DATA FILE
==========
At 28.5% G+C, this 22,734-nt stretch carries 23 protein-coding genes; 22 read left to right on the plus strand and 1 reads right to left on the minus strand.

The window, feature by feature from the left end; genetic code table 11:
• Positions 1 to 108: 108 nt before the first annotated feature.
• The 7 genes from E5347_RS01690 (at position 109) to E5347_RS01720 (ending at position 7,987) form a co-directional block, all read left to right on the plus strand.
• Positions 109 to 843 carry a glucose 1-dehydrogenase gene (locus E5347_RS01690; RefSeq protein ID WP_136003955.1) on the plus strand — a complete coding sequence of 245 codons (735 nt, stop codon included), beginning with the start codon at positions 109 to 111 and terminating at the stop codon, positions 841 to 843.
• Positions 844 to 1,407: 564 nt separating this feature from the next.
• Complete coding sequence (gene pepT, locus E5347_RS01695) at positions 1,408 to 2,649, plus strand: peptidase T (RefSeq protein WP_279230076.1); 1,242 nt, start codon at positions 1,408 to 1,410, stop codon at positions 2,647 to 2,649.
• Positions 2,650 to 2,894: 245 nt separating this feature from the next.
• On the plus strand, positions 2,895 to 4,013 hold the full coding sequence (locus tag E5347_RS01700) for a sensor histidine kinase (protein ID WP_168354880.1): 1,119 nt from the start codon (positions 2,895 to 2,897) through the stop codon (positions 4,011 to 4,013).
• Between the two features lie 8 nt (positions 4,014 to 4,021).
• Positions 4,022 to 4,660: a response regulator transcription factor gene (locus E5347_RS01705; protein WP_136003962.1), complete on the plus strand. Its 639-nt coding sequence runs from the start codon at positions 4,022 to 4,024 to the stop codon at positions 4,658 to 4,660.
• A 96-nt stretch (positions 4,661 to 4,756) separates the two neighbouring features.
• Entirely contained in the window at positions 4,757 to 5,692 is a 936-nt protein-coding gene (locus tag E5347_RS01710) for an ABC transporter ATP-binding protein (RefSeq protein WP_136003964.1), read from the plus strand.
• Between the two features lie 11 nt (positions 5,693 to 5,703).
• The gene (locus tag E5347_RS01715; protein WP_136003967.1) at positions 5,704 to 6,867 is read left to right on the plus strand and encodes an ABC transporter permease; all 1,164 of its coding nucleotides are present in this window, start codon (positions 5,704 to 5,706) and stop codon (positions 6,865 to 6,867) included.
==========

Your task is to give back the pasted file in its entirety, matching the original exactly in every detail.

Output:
At 28.5% G+C, this 22,734-nt stretch carries 23 protein-coding genes; 22 read left to right on the plus strand and 1 reads right to left on the minus strand.

The window, feature by feature from the left end; genetic code table 11:
• Positions 1 to 108: 108 nt before the first annotated feature.
• The 7 genes from E5347_RS01690 (at position 109) to E5347_RS01720 (ending at position 7,987) form a co-directional block, all read left to right on the plus strand.
• Positions 109 to 843 carry a glucose 1-dehydrogenase gene (locus E5347_RS01690; RefSeq protein ID WP_136003955.1) on the plus strand — a complete coding sequence of 245 codons (735 nt, stop codon included), beginning with the start codon at positions 109 to 111 and terminating at the stop codon, positions 841 to 843.
• Positions 844 to 1,407: 564 nt separating this feature from the next.
• Complete coding sequence (gene pepT, locus E5347_RS01695) at positions 1,408 to 2,649, plus strand: peptidase T (RefSeq protein WP_279230076.1); 1,242 nt, start codon at positions 1,408 to 1,410, stop codon at positions 2,647 to 2,649.
• Positions 2,650 to 2,894: 245 nt separating this feature from the next.
• On the plus strand, positions 2,895 to 4,013 hold the full coding sequence (locus tag E5347_RS01700) for a sensor histidine kinase (protein ID WP_168354880.1): 1,119 nt from the start codon (positions 2,895 to 2,897) through the stop codon (positions 4,011 to 4,013).
• Between the two features lie 8 nt (positions 4,014 to 4,021).
• Positions 4,022 to 4,660: a response regulator transcription factor gene (locus E5347_RS01705; protein WP_136003962.1), complete on the plus strand. Its 639-nt coding sequence runs from the start codon at positions 4,022 to 4,024 to the stop codon at positions 4,658 to 4,660.
• A 96-nt stretch (positions 4,661 to 4,756) separates the two neighbouring features.
• Entirely contained in the window at positions 4,757 to 5,692 is a 936-nt protein-coding gene (locus tag E5347_RS01710) for an ABC transporter ATP-binding protein (RefSeq protein WP_136003964.1), read from the plus strand.
• Between the two features lie 11 nt (positions 5,693 to 5,703).
• The gene (locus tag E5347_RS01715; protein WP_136003967.1) at positions 5,704 to 6,867 is read left to right on the plus strand and encodes an ABC transporter permease; all 1,164 of its coding nucleotides are present in this window, start codon (positions 5,704 to 5,706) and stop codon (positions 6,865 to 6,867) included.